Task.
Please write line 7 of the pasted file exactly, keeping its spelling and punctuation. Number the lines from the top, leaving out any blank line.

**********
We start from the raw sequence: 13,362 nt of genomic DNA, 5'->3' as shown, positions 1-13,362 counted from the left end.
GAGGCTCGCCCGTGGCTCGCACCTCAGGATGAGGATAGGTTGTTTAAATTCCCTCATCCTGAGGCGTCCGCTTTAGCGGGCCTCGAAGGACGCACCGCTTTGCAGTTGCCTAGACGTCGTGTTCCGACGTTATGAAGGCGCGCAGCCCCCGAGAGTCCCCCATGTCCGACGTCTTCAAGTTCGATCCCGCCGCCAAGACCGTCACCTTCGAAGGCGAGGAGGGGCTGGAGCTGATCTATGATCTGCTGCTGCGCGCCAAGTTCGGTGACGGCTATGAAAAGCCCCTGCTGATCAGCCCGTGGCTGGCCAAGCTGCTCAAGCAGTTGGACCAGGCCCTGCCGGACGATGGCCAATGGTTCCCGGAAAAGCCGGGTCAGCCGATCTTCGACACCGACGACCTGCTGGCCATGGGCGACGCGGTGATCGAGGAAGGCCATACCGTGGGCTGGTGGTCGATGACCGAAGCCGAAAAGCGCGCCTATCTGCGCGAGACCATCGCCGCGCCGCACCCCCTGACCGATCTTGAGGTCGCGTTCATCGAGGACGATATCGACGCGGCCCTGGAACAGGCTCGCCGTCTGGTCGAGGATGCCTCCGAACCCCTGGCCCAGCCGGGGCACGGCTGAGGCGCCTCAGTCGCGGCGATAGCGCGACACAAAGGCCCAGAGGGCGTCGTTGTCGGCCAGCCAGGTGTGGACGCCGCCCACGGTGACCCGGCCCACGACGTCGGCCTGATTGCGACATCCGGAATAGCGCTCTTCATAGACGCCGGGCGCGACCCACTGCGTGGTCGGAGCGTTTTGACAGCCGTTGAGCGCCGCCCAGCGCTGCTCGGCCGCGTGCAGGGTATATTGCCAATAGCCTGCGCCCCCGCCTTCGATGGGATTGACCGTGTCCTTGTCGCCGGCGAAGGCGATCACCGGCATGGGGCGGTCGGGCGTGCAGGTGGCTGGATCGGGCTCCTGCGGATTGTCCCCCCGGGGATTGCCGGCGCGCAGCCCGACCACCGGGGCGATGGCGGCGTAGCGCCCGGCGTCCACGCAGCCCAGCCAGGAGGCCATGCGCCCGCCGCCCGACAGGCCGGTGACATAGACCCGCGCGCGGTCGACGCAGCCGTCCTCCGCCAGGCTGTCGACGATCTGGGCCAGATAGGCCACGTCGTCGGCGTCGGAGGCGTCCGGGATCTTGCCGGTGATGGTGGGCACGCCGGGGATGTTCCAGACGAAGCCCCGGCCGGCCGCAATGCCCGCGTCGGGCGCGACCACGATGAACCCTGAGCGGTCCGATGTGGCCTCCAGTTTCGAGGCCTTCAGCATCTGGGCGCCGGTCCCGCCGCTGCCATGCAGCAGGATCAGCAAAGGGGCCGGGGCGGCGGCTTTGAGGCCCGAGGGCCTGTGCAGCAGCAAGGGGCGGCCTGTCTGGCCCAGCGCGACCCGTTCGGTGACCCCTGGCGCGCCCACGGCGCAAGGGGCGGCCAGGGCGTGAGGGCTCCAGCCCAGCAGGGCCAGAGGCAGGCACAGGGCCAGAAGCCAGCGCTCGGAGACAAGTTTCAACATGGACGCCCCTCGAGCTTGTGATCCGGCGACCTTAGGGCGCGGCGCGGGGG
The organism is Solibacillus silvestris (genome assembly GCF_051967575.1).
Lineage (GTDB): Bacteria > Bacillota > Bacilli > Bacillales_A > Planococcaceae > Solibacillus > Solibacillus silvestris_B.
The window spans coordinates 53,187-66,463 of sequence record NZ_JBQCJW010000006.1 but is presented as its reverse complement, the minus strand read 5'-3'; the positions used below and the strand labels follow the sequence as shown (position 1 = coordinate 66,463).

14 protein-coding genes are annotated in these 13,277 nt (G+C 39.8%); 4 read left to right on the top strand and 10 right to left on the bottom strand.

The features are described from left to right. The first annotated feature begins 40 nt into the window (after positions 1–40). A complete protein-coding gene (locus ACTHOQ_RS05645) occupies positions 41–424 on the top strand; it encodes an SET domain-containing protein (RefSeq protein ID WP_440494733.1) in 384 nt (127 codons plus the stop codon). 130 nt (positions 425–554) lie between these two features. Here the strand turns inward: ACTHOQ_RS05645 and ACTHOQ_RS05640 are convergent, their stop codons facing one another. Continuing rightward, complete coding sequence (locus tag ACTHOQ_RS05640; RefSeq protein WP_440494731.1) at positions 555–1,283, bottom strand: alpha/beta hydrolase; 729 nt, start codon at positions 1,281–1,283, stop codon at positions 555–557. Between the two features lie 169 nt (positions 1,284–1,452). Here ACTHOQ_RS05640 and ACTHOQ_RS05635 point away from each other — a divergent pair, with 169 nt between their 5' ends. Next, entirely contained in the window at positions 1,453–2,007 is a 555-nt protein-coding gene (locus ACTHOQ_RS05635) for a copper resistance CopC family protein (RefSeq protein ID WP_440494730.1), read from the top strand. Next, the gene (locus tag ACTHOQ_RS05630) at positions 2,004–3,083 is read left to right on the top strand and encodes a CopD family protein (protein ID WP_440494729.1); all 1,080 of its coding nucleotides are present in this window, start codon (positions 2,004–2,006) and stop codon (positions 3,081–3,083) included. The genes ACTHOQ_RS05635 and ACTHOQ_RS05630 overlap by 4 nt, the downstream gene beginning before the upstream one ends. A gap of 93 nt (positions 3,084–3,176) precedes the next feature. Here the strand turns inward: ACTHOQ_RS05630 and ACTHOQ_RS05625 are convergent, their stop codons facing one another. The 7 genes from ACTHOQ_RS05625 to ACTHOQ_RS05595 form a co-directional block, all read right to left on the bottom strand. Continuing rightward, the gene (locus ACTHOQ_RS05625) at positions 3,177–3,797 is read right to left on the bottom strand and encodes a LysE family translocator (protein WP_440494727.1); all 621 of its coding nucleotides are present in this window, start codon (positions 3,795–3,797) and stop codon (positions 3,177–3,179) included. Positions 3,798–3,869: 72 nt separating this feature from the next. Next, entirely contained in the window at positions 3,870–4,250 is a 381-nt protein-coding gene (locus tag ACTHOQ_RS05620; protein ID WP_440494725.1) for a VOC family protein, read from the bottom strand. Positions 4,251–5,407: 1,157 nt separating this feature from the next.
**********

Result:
The features are described from left to right. The first annotated feature begins 40 nt into the window (after positions 1–40). A complete protein-coding gene (locus ACTHOQ_RS05645) occupies positions 41–424 on the top strand; it encodes an SET domain-containing protein (RefSeq protein ID WP_440494733.1) in 384 nt (127 codons plus the stop codon). 130 nt (positions 425–554) lie between these two features. Here the strand turns inward: ACTHOQ_RS05645 and ACTHOQ_RS05640 are convergent, their stop codons facing one another. Continuing rightward, complete coding sequence (locus tag ACTHOQ_RS05640; RefSeq protein WP_440494731.1) at positions 555–1,283, bottom strand: alpha/beta hydrolase; 729 nt, start codon at positions 1,281–1,283, stop codon at positions 555–557. Between the two features lie 169 nt (positions 1,284–1,452). Here ACTHOQ_RS05640 and ACTHOQ_RS05635 point away from each other — a divergent pair, with 169 nt between their 5' ends. Next, entirely contained in the window at positions 1,453–2,007 is a 555-nt protein-coding gene (locus ACTHOQ_RS05635) for a copper resistance CopC family protein (RefSeq protein ID WP_440494730.1), read from the top strand. Next, the gene (locus tag ACTHOQ_RS05630) at positions 2,004–3,083 is read left to right on the top strand and encodes a CopD family protein (protein ID WP_440494729.1); all 1,080 of its coding nucleotides are present in this window, start codon (positions 2,004–2,006) and stop codon (positions 3,081–3,083) included. The genes ACTHOQ_RS05635 and ACTHOQ_RS05630 overlap by 4 nt, the downstream gene beginning before the upstream one ends. A gap of 93 nt (positions 3,084–3,176) precedes the next feature. Here the strand turns inward: ACTHOQ_RS05630 and ACTHOQ_RS05625 are convergent, their stop codons facing one another. The 7 genes from ACTHOQ_RS05625 to ACTHOQ_RS05595 form a co-directional block, all read right to left on the bottom strand. Continuing rightward, the gene (locus ACTHOQ_RS05625) at positions 3,177–3,797 is read right to left on the bottom strand and encodes a LysE family translocator (protein WP_440494727.1); all 621 of its coding nucleotides are present in this window, start codon (positions 3,795–3,797) and stop codon (positions 3,177–3,179) included. Positions 3,798–3,869: 72 nt separating this feature from the next. Next, entirely contained in the window at positions 3,870–4,250 is a 381-nt protein-coding gene (locus tag ACTHOQ_RS05620; protein ID WP_440494725.1) for a VOC family protein, read from the bottom strand. Positions 4,251–5,407: 1,157 nt separating this feature from the next.